Sorry for the long pause! I've been busy writing. For example: a gentle introduction to category theory, focusing on its role as a "Rosetta Stone" that helps us translate between four languages:
1) John Baez and Mike Stay, Physics, topology, logic and computation: a Rosetta Stone, to appear in New Structures in Physics, ed. Bob Coecke. Available at http://math.ucr.edu/home/baez/rosetta.pdf
The idea is to take this chart and make it really precise:
PHYSICS TOPOLOGY LOGIC COMPUTATION Hilbert space manifold proposition data type operator cobordism proof program
In each case we have a kind of "thing" and a kind of "process" going between things. But it turns out we can make the analogies much sharper and more detailed than that.
The hard work has already been done by many researchers. People working on topological quantum field theory have seen how cobordisms  spacetimes going from one slice of space to another  are analogous to operators between Hilbert spaces. The "CurryHoward correspondence" makes the analogy between proofs and programs precise. Girard's work on "linear logic" sets up an analogy between operators and proofs. And so on....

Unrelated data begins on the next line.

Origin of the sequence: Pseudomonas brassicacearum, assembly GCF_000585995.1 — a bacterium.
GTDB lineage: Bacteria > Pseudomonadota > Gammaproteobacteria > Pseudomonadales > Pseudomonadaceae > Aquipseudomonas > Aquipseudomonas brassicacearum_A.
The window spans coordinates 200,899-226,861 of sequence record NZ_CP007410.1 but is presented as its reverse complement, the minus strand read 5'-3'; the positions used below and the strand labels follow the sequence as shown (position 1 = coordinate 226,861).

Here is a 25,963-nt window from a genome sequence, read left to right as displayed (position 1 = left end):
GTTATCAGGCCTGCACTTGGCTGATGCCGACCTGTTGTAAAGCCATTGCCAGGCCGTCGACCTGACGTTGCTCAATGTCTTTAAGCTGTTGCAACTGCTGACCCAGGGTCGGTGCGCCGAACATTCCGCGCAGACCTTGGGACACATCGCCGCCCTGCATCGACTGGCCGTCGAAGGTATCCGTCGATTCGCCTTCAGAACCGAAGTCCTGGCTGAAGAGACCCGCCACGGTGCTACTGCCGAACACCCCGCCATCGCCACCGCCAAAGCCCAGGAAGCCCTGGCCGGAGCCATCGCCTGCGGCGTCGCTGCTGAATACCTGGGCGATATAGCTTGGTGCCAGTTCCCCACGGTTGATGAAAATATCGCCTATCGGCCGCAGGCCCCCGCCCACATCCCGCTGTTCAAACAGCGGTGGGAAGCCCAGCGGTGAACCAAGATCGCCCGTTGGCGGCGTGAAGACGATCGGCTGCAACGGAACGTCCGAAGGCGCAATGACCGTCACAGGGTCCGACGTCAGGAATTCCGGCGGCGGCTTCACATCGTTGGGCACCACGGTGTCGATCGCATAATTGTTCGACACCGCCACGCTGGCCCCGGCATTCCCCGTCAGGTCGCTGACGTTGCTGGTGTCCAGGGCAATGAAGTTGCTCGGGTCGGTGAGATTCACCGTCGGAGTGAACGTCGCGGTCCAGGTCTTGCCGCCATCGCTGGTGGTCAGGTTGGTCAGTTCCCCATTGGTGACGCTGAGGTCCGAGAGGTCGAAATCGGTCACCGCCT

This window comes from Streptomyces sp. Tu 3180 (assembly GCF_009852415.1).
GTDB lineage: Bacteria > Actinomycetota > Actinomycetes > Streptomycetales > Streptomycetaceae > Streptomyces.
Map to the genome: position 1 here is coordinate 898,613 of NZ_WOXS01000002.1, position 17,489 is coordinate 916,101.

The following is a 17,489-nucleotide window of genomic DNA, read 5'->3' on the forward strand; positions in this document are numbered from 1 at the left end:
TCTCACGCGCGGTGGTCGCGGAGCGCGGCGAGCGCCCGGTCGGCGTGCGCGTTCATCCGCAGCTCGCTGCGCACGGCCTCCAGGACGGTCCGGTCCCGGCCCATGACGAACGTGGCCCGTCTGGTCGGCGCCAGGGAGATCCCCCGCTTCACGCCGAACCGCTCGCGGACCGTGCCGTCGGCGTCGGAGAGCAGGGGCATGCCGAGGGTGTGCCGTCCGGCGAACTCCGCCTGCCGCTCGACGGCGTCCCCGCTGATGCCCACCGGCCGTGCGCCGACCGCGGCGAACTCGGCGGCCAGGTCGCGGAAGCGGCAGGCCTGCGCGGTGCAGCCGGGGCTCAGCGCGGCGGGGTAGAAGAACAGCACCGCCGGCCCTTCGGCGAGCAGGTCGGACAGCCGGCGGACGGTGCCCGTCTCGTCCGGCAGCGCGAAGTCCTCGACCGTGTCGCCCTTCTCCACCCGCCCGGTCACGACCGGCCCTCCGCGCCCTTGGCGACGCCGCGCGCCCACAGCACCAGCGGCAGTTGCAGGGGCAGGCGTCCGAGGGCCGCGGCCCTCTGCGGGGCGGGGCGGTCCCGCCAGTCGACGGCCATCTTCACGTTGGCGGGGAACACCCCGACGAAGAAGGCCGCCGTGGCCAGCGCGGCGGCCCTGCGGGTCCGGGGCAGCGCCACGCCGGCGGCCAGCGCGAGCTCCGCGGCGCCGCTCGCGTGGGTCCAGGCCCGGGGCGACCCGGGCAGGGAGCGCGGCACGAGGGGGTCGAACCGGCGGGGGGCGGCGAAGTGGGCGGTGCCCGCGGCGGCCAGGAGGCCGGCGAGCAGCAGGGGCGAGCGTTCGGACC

We're just trying to present these analogies in an easytoread form, all in one place. I hope that pondering them will help us break down some walls separating disciplines. In more optimistic moments, I even thnk they represent the first steps toward a general theory of systems and processes! Then I remember that scientists are trained to distrust such grand visions, and for good reasons. Time will tell.
But enough of that. This Week will be an ode to the number 3.
First, though... here's the nebula of the week!
2) Hubble finds an hourglass nebula around a dying star, http://hubblesite.org/newscenter/archive/releases/nebula/planetary/1996/07/
It looks like the eye of Sauron in Tolkien's Lord of the Rings trilogy. It's not. It's a planetary nebula 8000 light years away, called MyCn 18  or, more romantically, the Engraved Hourglass Nebula.
The colors look unreal. They are.
Okay, so the colors are fake. But how did this weird nebula form? You can see a clue if you pay attention: the bright white dwarf star isn't located exactly at the center. It's a bit to the left! This paper, written by the folks who took the photograph, argues that it has an unseen companion:
3) Raghvendra Sahai et al, The Etched Hourglass Nebula MyCn 18. I: Hubble space telescope observations, The Astronomical Journal 118 (1999), 468476. Also available at http://www.iop.org/EJ/article/15383881/118/1/468/990080.text.html